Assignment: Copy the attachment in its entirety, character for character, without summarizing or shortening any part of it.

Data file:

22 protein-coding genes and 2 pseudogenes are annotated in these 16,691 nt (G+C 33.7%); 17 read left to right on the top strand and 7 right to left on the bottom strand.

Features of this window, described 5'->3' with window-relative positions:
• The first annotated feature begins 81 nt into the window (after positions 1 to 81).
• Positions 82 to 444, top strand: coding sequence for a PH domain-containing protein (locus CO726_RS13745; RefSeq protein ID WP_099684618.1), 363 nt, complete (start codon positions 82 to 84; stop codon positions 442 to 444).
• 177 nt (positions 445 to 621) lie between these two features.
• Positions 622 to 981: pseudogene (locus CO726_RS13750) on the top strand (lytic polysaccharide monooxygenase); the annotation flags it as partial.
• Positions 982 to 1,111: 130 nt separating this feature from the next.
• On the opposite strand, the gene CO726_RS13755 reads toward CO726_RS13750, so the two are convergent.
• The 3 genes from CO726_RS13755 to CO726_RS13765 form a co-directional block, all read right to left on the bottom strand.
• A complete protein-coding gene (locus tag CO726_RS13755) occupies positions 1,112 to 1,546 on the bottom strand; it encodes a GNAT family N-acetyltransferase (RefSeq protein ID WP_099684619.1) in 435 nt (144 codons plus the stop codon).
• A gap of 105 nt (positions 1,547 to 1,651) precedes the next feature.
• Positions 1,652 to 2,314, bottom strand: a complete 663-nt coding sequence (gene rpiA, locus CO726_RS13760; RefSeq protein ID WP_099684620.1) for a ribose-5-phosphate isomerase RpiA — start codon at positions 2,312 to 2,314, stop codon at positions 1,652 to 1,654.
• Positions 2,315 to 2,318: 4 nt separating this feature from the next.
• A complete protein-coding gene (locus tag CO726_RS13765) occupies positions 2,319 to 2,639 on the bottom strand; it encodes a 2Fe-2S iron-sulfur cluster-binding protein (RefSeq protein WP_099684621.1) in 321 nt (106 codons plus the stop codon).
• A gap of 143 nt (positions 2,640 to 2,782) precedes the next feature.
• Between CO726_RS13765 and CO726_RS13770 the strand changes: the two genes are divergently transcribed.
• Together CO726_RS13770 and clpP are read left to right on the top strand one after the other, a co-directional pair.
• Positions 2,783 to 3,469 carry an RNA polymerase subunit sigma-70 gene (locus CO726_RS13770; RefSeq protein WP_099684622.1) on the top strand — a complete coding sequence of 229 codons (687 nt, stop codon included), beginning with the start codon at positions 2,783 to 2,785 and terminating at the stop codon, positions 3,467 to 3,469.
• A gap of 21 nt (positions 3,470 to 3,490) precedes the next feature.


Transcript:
22 protein-coding genes and 2 pseudogenes are annotated in these 16,691 nt (G+C 33.7%); 17 read left to right on the top strand and 7 right to left on the bottom strand.

Features of this window, described 5'->3' with window-relative positions:
• The first annotated feature begins 81 nt into the window (after positions 1 to 81).
• Positions 82 to 444, top strand: coding sequence for a PH domain-containing protein (locus CO726_RS13745; RefSeq protein ID WP_099684618.1), 363 nt, complete (start codon positions 82 to 84; stop codon positions 442 to 444).
• 177 nt (positions 445 to 621) lie between these two features.
• Positions 622 to 981: pseudogene (locus CO726_RS13750) on the top strand (lytic polysaccharide monooxygenase); the annotation flags it as partial.
• Positions 982 to 1,111: 130 nt separating this feature from the next.
• On the opposite strand, the gene CO726_RS13755 reads toward CO726_RS13750, so the two are convergent.
• The 3 genes from CO726_RS13755 to CO726_RS13765 form a co-directional block, all read right to left on the bottom strand.
• A complete protein-coding gene (locus tag CO726_RS13755) occupies positions 1,112 to 1,546 on the bottom strand; it encodes a GNAT family N-acetyltransferase (RefSeq protein ID WP_099684619.1) in 435 nt (144 codons plus the stop codon).
• A gap of 105 nt (positions 1,547 to 1,651) precedes the next feature.
• Positions 1,652 to 2,314, bottom strand: a complete 663-nt coding sequence (gene rpiA, locus CO726_RS13760; RefSeq protein ID WP_099684620.1) for a ribose-5-phosphate isomerase RpiA — start codon at positions 2,312 to 2,314, stop codon at positions 1,652 to 1,654.
• Positions 2,315 to 2,318: 4 nt separating this feature from the next.
• A complete protein-coding gene (locus tag CO726_RS13765) occupies positions 2,319 to 2,639 on the bottom strand; it encodes a 2Fe-2S iron-sulfur cluster-binding protein (RefSeq protein WP_099684621.1) in 321 nt (106 codons plus the stop codon).
• A gap of 143 nt (positions 2,640 to 2,782) precedes the next feature.
• Between CO726_RS13765 and CO726_RS13770 the strand changes: the two genes are divergently transcribed.
• Together CO726_RS13770 and clpP are read left to right on the top strand one after the other, a co-directional pair.
• Positions 2,783 to 3,469 carry an RNA polymerase subunit sigma-70 gene (locus CO726_RS13770; RefSeq protein WP_099684622.1) on the top strand — a complete coding sequence of 229 codons (687 nt, stop codon included), beginning with the start codon at positions 2,783 to 2,785 and terminating at the stop codon, positions 3,467 to 3,469.
• A gap of 21 nt (positions 3,470 to 3,490) precedes the next feature.